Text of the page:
Netflix creators pulled a popular high school novel off the dusty bookshelves and onto screens nationwide.
In “13 Reasons Why,” the plot transitions smoothly between the present tense and flashbacks with Hannah. Clay conveniently had a huge gash on his forehead, from falling off his bike, making it easy to tell when a scene is present tense. Having the flashbacks allows viewers to form a connection with Hannah and see what her life was like when she was still alive.
The overall theme of the show is actions and words are more harmful than one may think. Hannah shows how little things all stack up and become an unbearable load. “13 Reasons Why” also showed everyone is dealing with struggles of their own, even if they do not show it.
During Hannah’s lifetime, many of her peers spread rumors about her, which damaged her reputation and ultimately her self-esteem. Hannah created the tapes to show others what actually happened.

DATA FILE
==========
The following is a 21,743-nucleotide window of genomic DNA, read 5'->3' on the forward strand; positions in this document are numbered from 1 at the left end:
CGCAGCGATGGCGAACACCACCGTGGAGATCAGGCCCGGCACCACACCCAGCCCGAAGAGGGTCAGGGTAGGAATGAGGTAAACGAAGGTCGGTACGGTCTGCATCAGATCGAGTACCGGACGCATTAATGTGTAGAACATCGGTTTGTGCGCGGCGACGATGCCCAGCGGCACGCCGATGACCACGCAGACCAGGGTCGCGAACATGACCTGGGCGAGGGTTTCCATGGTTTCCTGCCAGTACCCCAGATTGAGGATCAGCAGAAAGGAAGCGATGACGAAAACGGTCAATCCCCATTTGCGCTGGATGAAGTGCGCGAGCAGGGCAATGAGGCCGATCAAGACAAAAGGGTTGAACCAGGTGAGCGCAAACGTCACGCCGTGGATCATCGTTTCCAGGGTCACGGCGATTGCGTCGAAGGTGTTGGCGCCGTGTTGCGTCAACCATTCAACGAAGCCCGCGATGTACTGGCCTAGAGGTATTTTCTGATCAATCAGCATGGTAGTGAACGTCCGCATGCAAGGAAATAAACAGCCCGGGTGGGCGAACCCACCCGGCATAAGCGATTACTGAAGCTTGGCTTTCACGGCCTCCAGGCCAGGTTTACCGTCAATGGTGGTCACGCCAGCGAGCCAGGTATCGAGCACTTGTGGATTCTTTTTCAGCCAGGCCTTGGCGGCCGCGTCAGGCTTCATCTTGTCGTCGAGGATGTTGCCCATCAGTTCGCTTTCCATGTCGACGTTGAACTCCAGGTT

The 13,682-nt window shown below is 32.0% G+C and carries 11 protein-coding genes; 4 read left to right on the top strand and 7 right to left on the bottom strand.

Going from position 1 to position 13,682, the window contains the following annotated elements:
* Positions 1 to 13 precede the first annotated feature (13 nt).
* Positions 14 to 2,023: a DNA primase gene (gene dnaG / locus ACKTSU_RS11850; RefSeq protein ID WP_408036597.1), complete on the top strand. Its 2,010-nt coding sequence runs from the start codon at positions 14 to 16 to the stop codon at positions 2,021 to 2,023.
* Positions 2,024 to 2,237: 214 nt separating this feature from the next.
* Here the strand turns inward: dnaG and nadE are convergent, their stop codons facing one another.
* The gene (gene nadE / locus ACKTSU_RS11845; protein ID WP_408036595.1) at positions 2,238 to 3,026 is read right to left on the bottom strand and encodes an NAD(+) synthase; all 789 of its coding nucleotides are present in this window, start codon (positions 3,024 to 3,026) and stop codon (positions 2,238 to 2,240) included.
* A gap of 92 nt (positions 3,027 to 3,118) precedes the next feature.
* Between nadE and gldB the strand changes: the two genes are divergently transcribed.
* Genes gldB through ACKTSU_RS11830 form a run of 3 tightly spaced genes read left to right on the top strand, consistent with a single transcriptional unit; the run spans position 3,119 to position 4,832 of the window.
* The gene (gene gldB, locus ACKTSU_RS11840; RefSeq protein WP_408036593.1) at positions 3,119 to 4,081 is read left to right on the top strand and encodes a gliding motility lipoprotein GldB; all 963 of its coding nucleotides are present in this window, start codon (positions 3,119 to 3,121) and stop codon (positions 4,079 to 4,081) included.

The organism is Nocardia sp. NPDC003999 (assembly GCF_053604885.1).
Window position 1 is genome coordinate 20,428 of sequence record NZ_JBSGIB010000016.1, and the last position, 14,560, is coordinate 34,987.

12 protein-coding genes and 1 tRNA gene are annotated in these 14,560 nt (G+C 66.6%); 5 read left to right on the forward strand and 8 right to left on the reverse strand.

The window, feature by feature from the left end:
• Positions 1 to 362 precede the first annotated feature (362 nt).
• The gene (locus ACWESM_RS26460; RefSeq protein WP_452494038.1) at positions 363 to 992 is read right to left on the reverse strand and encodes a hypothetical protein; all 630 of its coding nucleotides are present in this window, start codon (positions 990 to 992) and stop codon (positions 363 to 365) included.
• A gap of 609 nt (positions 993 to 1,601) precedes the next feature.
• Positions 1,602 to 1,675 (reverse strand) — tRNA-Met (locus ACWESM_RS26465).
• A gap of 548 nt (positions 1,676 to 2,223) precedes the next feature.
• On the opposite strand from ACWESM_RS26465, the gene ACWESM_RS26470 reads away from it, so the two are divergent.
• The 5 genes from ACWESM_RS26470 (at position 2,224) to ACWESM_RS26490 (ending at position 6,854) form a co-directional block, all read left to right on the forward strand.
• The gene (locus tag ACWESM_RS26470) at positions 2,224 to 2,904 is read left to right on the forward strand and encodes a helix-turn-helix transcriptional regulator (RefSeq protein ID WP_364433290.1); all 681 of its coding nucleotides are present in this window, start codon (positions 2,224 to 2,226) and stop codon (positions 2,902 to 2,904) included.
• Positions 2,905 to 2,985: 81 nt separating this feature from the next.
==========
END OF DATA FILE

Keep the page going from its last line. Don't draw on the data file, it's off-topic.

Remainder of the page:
“The truth isn’t always the most exciting version of things…but it deserves to be heard and remembered,” Hannah said.
The show did not stick to the book’s original period, but rather revealed it in modern day. Thus many of the high schoolers had smart phones and iPads even though those gadgets did not exist in early 2000s. While I understand, they wanted to make “13 Reasons Why” relatable to today’s audience, it bothered me that they polarized it with Hannah’s cassette tapes.
Overall, both the book and show did a good job covering an often avoided topic — suicide.